A Review of Hannah Morrissey’s “Hello, Transcriber”
Goodbye, Intriguing Premise
Transcribing is tough work. I should know. I’ve been asked to take minutes of meetings over Microsoft Teams and have struggled to keep my typing up with people speaking fast. (And I’m a relatively fast typist, too. The last time I was tested, years ago, I was in the 65 words per minute range.) I might be a bit quicker when I’m writing things down by hand, but life was so much simpler when I had a cassette recorder to rely on while I was a freelance journalist. (I haven’t gotten too hip to the new technology.) I can only imagine what it’s like to be a police transcriber, writing down spoken report after spoken report. That profession is behind the premise for Hannah Morrissey’s debut novel, Hello, Transcriber. It’s effectively about one young twentysomething woman named Hazel Greenlee who takes a job as a police transcriber in a small Midwestern city that’s best known for having big-city crime. Not too long after taking the job, after ditching a bookstore managerial job for reasons that are left unexplained, she gets involved in a drug case involving multiple homicides, many of them children. She also has a fling with the investigating police officer on the case named Nik Kole, even though Hazel is married (and to a gun nut, at that). How long will it take for Hazel’s life to completely unravel and go off the rails?
Hello, Transcriber is a fun book — a trashy, entertaining read. There are multiple twists and turns, and whom I thought to be the killer wasn’t. The job details of transcribing are also absorbing. You’ll learn a fair bit about the profession just from reading this book. However, these are the most friendly and nice things I can say about the novel. It turns out that Hello, Transcriber can’t make up its mind as to whether it wants to be a slightly by-the-book police procedural or a torrid romance novel. Honestly, there are pages upon pages of steamy lovemaking, so much so that you could skip over nearly entire chapters and not miss a beat with the plot. In essence, this novel is probably more meant for women, I think, who may enjoy the romance angle more than I did and the sexual fantasies from a woman’s point-of-view that the author conjures up. However, this is not the only flaw with Hello, Transcriber, alas — though it might be the most major one.
I wanted to know more about the setting of the novel. It takes place in a bleak Wisconsin city called Black Harbor, and, again, it is a place known more for its high crime rate than anything else. However, we don’t see much of it. The novel takes place mostly in the cop shop, along with various restaurants and dive bars, and it turns out that one of the crimes — where a nine-year-old boy was fed an overdose of opioids and whose body was left in a dumpster — took place across the street from the police station! This leads to another flaw in the novel: the main villain — known as the Candy Man — is not much of a chilling bad guy at all. After all, if the person is dumb enough to leave a body in the vicinity of the police station, there’s not much to be fearful of in terms of the villain being a smart crook. (Maybe the point of this disposal is to show how brazen the Candy Man is, but I felt that the opposite effect was felt.)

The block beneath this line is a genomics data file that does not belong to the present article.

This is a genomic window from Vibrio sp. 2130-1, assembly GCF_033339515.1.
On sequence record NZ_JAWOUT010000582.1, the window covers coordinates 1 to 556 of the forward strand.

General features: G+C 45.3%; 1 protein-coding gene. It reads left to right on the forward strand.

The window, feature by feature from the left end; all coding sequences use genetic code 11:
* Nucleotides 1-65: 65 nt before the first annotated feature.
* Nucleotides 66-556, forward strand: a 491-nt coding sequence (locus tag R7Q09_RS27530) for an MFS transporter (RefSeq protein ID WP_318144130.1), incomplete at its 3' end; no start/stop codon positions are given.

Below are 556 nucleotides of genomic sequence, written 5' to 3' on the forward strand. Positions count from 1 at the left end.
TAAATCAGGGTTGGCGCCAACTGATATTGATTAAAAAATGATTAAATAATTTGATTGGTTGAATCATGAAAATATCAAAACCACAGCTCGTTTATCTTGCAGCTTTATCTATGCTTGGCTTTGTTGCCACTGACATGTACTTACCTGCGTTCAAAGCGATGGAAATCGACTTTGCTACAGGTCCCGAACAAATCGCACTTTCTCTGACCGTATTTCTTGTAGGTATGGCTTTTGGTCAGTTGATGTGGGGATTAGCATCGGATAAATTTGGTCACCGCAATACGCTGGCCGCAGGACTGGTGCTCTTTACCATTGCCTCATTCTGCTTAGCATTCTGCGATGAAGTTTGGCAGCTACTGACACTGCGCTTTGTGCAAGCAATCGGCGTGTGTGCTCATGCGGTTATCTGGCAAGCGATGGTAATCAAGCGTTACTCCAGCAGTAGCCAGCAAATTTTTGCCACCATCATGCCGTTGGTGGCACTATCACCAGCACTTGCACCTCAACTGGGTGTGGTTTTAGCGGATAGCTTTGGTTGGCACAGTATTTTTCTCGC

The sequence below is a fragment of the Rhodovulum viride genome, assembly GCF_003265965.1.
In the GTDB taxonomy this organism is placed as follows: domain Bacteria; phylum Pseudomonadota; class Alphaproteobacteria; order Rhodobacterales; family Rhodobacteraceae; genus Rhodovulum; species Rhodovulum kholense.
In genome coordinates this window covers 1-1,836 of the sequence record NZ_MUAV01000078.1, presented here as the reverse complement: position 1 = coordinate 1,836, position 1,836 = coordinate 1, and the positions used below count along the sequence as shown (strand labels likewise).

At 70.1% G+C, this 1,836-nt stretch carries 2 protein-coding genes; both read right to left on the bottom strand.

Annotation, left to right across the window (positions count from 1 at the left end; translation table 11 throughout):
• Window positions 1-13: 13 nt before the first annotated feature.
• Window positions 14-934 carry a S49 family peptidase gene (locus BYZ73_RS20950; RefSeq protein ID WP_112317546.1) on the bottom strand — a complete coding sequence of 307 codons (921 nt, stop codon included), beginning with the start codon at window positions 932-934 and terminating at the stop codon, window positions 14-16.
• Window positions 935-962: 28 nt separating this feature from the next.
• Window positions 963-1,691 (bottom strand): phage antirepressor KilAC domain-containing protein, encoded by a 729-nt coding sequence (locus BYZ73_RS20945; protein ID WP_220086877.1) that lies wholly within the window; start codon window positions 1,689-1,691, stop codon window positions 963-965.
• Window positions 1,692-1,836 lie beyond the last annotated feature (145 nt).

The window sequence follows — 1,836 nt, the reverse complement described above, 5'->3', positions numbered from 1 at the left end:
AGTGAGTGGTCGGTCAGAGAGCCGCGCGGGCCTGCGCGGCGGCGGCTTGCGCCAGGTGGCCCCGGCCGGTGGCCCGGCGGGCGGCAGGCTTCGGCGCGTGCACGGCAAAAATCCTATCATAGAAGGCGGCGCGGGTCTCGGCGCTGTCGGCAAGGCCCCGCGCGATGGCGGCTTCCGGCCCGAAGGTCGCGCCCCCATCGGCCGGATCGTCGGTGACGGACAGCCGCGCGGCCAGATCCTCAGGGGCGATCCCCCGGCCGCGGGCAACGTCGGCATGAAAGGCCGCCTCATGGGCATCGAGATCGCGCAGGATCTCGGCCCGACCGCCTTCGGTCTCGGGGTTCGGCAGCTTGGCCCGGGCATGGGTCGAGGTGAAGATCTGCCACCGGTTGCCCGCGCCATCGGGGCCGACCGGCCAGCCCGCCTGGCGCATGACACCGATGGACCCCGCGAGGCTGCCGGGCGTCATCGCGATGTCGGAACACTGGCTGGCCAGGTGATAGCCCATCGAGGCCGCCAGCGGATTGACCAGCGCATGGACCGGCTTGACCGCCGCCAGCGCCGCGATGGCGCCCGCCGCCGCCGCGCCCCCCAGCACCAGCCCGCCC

The other thing — and this might give a little piece of the novel away — is that we’re given a picture of Hazel’s husband, Tommy, as being, again, a major gun aficionado who leaves all sorts of handguns scattered around the duplex he and Hazel share. However, nothing is done with this angle. Morrissey breaks Chekhov’s gun rule that says, if you introduce a gun in Act One, it’d better have gone off by Act Three. Maybe this is all part of the twists and turns of the novel, and the author is trying to constantly surprise us, but I felt that this was weak character development — you could take away the guns and be left, essentially, with the same character. True, the guns give the reader a reason to distrust Tommy while Hazel and Nik have loads of romantic escapades, but, in the end, Tommy’s guns never go off — pun not really intended. (Sorry for the minor spoiler.)
On and on it goes: I could poke flaws in this read all day if I wanted to. Still, I did mildly and perversely enjoy Hello, Transcriber — but only as a piece of pleasurable fluff. It can act as a diversion from the real-life events in your world and remind you that, no matter how bad your life might get, some people have it worse. Still, the execution of the book leaves something to be desired. One thing that I gleaned from eyeballing another review online (as I was in the middle of reading this book — bad, me) is that the author has a love affair with the simile over the metaphor. It’s true. If you took a drink every time the word “like” is used, you might have a fun time with this volume if you’re so inclined towards getting a hangover.
At the most basic level, Hello, Transcriber has an intriguing premise — and describes a profession that’s captivating to go along with it — but it is squandered by what amounts to be a lot of hanky-pankys and touchy-feelies. This ultimately means that the novel is essentially destined to be little more than a library read for the curious. Hello, Transcriber writes its way towards disappointment and plods with mediocre exposition. It makes me want to cry because there’s a sizzling plot idea to be had here (culled from the author’s own time working as a police transcriber, it turns out). In the end, there is far more fizzle than sizzle, and that’s all the reason why Hello, Transcriber never elevates itself from the potboiler that it winds up being. Too bad. There was a gem of an idea here.
Hannah Morrissey’s Hello, Transcriber was published by St. Martin’s Press / Minotaur Books on November 30, 2021.
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